By Chris Spears
COLORADO SPRINGS, Colo. (CBS4) – In the western United States snow provides more than just fun for winter sports, it’s a lifeblood to the people, providing up to 80 percent of the water supply.
Globally, snow is the main source of water for nearly 20 percent of the population.
The importance of snowpack is why scientists began measuring water content as early as the 1930s. Snow core samples were later supplemented with automated SNOTEL stations in the 1970s.
Although land-based observations are helpful, especially to those monitoring and forecasting things such as stream flow and water supply, the data doesn’t offer the detail that would be possible with a view from above.
That’s where SnowEx comes in, a project that literally took flight over Colorado, with scientists studying snow around Senator Beck Basin and on the Grand Mesa.
SnowEx is a NASA-led collaboration of researchers both in the air and on the ground, using five different airplanes, including a P-3 Orion on loan from the Navy.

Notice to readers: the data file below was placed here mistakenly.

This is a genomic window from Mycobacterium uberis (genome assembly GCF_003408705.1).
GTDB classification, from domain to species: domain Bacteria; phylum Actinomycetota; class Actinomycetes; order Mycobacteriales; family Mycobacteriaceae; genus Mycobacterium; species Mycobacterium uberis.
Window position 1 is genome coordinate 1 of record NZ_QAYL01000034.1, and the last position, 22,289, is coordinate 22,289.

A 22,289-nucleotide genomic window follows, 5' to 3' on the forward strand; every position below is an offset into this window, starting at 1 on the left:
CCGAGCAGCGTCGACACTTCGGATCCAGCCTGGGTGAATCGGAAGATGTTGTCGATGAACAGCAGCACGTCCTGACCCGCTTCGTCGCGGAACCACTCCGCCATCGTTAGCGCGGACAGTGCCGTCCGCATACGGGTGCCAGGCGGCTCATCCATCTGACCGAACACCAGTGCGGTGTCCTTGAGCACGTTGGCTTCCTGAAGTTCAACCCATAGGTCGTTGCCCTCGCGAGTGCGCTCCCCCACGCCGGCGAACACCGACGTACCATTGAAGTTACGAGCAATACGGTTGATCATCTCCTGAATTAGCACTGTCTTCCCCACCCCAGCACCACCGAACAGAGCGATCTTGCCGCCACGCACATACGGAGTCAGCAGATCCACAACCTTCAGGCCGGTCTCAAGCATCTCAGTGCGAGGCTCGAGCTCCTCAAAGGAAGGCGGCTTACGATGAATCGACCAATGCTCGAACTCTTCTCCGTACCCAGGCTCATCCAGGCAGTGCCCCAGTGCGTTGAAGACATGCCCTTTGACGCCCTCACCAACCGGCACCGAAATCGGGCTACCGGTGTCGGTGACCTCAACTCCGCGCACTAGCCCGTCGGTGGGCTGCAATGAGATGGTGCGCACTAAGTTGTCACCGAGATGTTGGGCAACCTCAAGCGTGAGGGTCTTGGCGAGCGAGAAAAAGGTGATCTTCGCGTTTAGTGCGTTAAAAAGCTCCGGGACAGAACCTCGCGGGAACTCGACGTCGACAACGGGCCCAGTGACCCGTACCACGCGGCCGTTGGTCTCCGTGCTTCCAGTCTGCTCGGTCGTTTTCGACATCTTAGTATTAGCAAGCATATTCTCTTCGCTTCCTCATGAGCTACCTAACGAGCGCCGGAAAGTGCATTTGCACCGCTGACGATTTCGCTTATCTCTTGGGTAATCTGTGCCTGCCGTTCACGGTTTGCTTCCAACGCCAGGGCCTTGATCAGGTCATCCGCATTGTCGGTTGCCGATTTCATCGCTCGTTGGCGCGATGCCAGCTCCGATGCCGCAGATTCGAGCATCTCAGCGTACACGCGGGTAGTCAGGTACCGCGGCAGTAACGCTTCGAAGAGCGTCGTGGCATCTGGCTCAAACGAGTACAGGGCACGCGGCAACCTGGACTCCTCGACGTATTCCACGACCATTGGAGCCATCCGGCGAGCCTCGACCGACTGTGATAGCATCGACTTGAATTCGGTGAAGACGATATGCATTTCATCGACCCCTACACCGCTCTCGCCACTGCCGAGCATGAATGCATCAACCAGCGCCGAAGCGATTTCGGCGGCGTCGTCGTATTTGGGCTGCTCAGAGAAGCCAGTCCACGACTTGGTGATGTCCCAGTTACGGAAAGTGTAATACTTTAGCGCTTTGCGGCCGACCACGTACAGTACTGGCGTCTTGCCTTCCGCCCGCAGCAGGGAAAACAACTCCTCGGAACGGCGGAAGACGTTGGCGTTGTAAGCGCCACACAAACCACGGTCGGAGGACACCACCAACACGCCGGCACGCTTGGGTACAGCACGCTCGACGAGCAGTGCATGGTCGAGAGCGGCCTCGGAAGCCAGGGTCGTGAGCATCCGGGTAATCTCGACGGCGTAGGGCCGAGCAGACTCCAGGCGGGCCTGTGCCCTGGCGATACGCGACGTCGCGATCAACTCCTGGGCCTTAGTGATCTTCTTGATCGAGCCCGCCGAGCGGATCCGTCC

The planes are equipped with a total of ten different instruments that are used to detect how much water is in the snowpack below.
As airborne scientists collect data from the sky, their counterparts do the same on the ground, sometimes working in wind-driven snow and temperatures that can fall below zero.
Their goal is to determine the right combination of instruments for detecting snow water content so that we can eventually measure it in real-time using a satellite from space.
But before that can happen, researchers must first determine how to measure snow in the forest when looking down on it from above, since so much high altitude snowpack is at or below treeline.
The SnowEx study is expected to last for the next five years, although it’s not clear if it will continue in Colorado, or move to other parts of the world.